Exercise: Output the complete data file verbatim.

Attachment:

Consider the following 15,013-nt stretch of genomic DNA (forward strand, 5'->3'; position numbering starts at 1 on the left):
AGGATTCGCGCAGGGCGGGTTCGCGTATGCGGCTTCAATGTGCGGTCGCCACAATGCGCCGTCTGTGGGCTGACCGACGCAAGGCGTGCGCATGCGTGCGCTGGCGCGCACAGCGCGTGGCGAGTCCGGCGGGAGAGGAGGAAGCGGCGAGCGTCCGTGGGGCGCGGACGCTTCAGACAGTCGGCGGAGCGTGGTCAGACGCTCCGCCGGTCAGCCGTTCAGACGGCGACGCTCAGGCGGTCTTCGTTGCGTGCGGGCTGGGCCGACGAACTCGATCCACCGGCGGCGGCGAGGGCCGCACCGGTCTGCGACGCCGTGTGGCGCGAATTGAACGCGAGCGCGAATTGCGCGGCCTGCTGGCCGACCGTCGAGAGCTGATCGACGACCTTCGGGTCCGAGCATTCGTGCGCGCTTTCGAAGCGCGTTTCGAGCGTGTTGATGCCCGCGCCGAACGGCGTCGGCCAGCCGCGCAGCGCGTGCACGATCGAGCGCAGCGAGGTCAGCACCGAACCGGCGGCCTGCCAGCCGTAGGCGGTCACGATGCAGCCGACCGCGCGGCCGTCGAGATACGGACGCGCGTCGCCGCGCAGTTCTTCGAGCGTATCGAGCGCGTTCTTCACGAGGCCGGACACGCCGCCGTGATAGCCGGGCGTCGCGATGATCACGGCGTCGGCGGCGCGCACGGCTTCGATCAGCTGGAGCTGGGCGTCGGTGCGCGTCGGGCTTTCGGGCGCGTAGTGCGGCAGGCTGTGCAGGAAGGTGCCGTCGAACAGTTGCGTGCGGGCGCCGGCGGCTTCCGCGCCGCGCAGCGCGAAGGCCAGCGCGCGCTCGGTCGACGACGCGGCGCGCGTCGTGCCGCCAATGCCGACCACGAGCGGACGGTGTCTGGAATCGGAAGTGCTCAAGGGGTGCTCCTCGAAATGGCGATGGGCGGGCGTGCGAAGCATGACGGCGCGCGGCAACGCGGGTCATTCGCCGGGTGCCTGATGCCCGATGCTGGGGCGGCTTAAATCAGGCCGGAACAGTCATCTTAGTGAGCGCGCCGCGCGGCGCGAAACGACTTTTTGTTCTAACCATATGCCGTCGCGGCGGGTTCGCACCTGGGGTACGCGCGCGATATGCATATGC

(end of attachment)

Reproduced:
Consider the following 15,013-nt stretch of genomic DNA (forward strand, 5'->3'; position numbering starts at 1 on the left):
AGGATTCGCGCAGGGCGGGTTCGCGTATGCGGCTTCAATGTGCGGTCGCCACAATGCGCCGTCTGTGGGCTGACCGACGCAAGGCGTGCGCATGCGTGCGCTGGCGCGCACAGCGCGTGGCGAGTCCGGCGGGAGAGGAGGAAGCGGCGAGCGTCCGTGGGGCGCGGACGCTTCAGACAGTCGGCGGAGCGTGGTCAGACGCTCCGCCGGTCAGCCGTTCAGACGGCGACGCTCAGGCGGTCTTCGTTGCGTGCGGGCTGGGCCGACGAACTCGATCCACCGGCGGCGGCGAGGGCCGCACCGGTCTGCGACGCCGTGTGGCGCGAATTGAACGCGAGCGCGAATTGCGCGGCCTGCTGGCCGACCGTCGAGAGCTGATCGACGACCTTCGGGTCCGAGCATTCGTGCGCGCTTTCGAAGCGCGTTTCGAGCGTGTTGATGCCCGCGCCGAACGGCGTCGGCCAGCCGCGCAGCGCGTGCACGATCGAGCGCAGCGAGGTCAGCACCGAACCGGCGGCCTGCCAGCCGTAGGCGGTCACGATGCAGCCGACCGCGCGGCCGTCGAGATACGGACGCGCGTCGCCGCGCAGTTCTTCGAGCGTATCGAGCGCGTTCTTCACGAGGCCGGACACGCCGCCGTGATAGCCGGGCGTCGCGATGATCACGGCGTCGGCGGCGCGCACGGCTTCGATCAGCTGGAGCTGGGCGTCGGTGCGCGTCGGGCTTTCGGGCGCGTAGTGCGGCAGGCTGTGCAGGAAGGTGCCGTCGAACAGTTGCGTGCGGGCGCCGGCGGCTTCCGCGCCGCGCAGCGCGAAGGCCAGCGCGCGCTCGGTCGACGACGCGGCGCGCGTCGTGCCGCCAATGCCGACCACGAGCGGACGGTGTCTGGAATCGGAAGTGCTCAAGGGGTGCTCCTCGAAATGGCGATGGGCGGGCGTGCGAAGCATGACGGCGCGCGGCAACGCGGGTCATTCGCCGGGTGCCTGATGCCCGATGCTGGGGCGGCTTAAATCAGGCCGGAACAGTCATCTTAGTGAGCGCGCCGCGCGGCGCGAAACGACTTTTTGTTCTAACCATATGCCGTCGCGGCGGGTTCGCACCTGGGGTACGCGCGCGATATGCATATGC